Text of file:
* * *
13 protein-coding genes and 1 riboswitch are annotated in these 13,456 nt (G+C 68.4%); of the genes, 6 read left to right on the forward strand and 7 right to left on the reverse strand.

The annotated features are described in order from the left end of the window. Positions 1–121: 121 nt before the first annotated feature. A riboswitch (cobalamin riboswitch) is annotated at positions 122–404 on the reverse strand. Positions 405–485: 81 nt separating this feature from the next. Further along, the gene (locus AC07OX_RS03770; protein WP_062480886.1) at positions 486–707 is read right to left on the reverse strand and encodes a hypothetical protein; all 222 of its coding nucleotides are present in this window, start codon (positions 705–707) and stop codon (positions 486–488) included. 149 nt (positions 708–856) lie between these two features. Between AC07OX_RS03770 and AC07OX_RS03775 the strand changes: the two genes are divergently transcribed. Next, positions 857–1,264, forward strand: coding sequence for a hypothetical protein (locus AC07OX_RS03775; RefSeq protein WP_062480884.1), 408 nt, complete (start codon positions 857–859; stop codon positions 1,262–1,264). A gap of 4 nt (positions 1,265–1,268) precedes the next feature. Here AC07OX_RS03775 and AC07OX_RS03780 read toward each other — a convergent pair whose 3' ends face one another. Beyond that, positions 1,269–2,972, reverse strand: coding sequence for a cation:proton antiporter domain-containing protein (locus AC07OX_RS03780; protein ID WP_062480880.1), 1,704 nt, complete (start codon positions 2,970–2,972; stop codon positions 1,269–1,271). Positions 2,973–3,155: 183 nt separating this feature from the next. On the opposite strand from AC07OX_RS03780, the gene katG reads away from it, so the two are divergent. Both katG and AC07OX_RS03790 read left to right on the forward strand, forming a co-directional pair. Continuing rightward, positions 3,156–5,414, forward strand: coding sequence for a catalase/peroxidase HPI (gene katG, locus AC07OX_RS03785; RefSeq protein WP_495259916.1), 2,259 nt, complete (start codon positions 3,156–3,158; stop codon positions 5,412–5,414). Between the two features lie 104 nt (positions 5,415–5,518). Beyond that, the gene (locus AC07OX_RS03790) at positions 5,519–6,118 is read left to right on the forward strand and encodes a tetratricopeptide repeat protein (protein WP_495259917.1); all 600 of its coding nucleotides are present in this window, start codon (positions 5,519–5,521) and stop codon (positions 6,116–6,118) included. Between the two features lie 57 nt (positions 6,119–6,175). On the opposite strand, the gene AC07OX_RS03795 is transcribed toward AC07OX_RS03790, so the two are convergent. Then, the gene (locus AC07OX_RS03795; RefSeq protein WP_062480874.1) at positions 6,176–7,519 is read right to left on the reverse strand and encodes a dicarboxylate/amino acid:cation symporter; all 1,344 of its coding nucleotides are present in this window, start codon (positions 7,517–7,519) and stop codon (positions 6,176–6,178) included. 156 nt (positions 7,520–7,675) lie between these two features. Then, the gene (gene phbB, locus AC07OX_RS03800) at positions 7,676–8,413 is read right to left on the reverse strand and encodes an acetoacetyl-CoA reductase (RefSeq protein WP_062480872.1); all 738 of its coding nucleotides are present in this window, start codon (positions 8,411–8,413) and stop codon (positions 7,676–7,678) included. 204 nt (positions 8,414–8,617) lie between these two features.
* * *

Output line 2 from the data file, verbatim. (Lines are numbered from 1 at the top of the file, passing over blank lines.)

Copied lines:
The annotated features are described in order from the left end of the window. Positions 1–121: 121 nt before the first annotated feature. A riboswitch (cobalamin riboswitch) is annotated at positions 122–404 on the reverse strand. Positions 405–485: 81 nt separating this feature from the next. Further along, the gene (locus AC07OX_RS03770; protein WP_062480886.1) at positions 486–707 is read right to left on the reverse strand and encodes a hypothetical protein; all 222 of its coding nucleotides are present in this window, start codon (positions 705–707) and stop codon (positions 486–488) included. 149 nt (positions 708–856) lie between these two features. Between AC07OX_RS03770 and AC07OX_RS03775 the strand changes: the two genes are divergently transcribed. Next, positions 857–1,264, forward strand: coding sequence for a hypothetical protein (locus AC07OX_RS03775; RefSeq protein WP_062480884.1), 408 nt, complete (start codon positions 857–859; stop codon positions 1,262–1,264). A gap of 4 nt (positions 1,265–1,268) precedes the next feature. Here AC07OX_RS03775 and AC07OX_RS03780 read toward each other — a convergent pair whose 3' ends face one another. Beyond that, positions 1,269–2,972, reverse strand: coding sequence for a cation:proton antiporter domain-containing protein (locus AC07OX_RS03780; protein ID WP_062480880.1), 1,704 nt, complete (start codon positions 2,970–2,972; stop codon positions 1,269–1,271). Positions 2,973–3,155: 183 nt separating this feature from the next. On the opposite strand from AC07OX_RS03780, the gene katG reads away from it, so the two are divergent. Both katG and AC07OX_RS03790 read left to right on the forward strand, forming a co-directional pair. Continuing rightward, positions 3,156–5,414, forward strand: coding sequence for a catalase/peroxidase HPI (gene katG, locus AC07OX_RS03785; RefSeq protein WP_495259916.1), 2,259 nt, complete (start codon positions 3,156–3,158; stop codon positions 5,412–5,414). Between the two features lie 104 nt (positions 5,415–5,518). Beyond that, the gene (locus AC07OX_RS03790) at positions 5,519–6,118 is read left to right on the forward strand and encodes a tetratricopeptide repeat protein (protein WP_495259917.1); all 600 of its coding nucleotides are present in this window, start codon (positions 5,519–5,521) and stop codon (positions 6,116–6,118) included. Between the two features lie 57 nt (positions 6,119–6,175). On the opposite strand, the gene AC07OX_RS03795 is transcribed toward AC07OX_RS03790, so the two are convergent. Then, the gene (locus AC07OX_RS03795; RefSeq protein WP_062480874.1) at positions 6,176–7,519 is read right to left on the reverse strand and encodes a dicarboxylate/amino acid:cation symporter; all 1,344 of its coding nucleotides are present in this window, start codon (positions 7,517–7,519) and stop codon (positions 6,176–6,178) included. 156 nt (positions 7,520–7,675) lie between these two features. Then, the gene (gene phbB, locus AC07OX_RS03800) at positions 7,676–8,413 is read right to left on the reverse strand and encodes an acetoacetyl-CoA reductase (RefSeq protein WP_062480872.1); all 738 of its coding nucleotides are present in this window, start codon (positions 8,411–8,413) and stop codon (positions 7,676–7,678) included. 204 nt (positions 8,414–8,617) lie between these two features.